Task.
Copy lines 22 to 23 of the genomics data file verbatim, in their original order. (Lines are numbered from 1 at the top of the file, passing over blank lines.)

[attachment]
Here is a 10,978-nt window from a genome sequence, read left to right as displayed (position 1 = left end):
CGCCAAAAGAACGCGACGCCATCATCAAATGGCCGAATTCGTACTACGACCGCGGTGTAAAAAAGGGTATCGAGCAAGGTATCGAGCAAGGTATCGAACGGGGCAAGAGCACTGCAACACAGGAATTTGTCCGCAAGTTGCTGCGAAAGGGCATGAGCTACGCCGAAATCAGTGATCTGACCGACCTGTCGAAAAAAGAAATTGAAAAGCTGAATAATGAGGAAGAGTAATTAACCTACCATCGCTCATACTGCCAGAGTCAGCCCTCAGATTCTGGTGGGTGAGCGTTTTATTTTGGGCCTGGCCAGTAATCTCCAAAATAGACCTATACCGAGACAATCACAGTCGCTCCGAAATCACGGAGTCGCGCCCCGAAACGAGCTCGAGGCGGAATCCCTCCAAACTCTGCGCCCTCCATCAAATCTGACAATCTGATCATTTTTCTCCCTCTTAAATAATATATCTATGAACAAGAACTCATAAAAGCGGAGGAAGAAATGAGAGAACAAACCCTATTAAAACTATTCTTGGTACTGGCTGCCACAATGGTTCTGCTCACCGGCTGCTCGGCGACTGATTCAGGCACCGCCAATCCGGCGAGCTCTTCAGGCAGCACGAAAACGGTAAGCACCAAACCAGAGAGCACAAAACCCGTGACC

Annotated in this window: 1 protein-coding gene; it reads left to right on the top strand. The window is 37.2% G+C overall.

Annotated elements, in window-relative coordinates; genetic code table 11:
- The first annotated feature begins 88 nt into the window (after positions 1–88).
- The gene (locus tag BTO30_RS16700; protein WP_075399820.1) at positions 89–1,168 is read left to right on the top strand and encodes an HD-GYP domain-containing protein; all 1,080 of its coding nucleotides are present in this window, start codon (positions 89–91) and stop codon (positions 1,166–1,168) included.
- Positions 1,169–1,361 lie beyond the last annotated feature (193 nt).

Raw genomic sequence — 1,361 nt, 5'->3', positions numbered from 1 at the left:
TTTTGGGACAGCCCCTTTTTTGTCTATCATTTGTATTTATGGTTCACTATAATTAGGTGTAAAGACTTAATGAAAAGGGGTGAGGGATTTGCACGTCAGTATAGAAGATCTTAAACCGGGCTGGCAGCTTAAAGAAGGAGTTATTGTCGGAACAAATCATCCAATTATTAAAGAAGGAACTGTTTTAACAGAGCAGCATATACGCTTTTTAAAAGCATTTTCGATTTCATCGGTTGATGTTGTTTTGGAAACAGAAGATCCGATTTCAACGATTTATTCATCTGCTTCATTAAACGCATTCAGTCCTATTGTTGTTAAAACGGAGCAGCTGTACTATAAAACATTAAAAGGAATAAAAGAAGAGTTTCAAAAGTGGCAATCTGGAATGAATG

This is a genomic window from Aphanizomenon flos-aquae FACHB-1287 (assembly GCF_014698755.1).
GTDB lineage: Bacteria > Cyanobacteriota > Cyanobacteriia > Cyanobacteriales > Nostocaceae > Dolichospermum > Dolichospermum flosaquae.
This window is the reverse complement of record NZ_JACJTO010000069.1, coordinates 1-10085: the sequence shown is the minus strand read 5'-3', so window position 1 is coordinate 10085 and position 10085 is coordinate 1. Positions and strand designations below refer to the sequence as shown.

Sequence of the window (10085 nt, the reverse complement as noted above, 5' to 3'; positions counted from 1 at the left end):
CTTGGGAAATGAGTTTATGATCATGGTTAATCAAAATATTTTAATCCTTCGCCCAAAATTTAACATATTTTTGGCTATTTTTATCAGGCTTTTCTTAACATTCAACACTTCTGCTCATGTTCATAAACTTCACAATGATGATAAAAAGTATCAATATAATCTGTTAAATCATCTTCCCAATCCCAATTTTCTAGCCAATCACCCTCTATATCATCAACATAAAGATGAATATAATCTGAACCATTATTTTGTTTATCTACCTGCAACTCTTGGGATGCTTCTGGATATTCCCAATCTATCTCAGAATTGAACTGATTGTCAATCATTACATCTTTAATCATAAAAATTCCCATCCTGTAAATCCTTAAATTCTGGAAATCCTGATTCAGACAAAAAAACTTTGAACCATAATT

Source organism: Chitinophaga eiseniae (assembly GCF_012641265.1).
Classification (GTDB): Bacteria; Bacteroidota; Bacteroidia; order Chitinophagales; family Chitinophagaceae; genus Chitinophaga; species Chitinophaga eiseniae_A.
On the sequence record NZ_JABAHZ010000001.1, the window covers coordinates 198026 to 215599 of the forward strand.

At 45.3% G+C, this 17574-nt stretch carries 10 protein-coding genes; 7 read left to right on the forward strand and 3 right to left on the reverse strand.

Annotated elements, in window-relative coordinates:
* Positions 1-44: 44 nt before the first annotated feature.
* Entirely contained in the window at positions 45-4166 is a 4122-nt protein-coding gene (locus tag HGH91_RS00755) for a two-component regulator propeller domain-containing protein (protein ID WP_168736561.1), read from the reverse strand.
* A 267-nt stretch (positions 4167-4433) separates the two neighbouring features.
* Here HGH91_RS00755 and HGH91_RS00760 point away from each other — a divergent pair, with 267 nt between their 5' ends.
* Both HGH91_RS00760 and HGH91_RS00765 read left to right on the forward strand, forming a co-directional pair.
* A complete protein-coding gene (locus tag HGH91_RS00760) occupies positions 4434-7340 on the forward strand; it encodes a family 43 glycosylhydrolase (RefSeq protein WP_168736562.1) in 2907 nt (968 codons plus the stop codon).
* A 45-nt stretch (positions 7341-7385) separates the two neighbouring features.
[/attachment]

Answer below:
* A 267-nt stretch (positions 4167-4433) separates the two neighbouring features.
* Here HGH91_RS00755 and HGH91_RS00760 point away from each other — a divergent pair, with 267 nt between their 5' ends.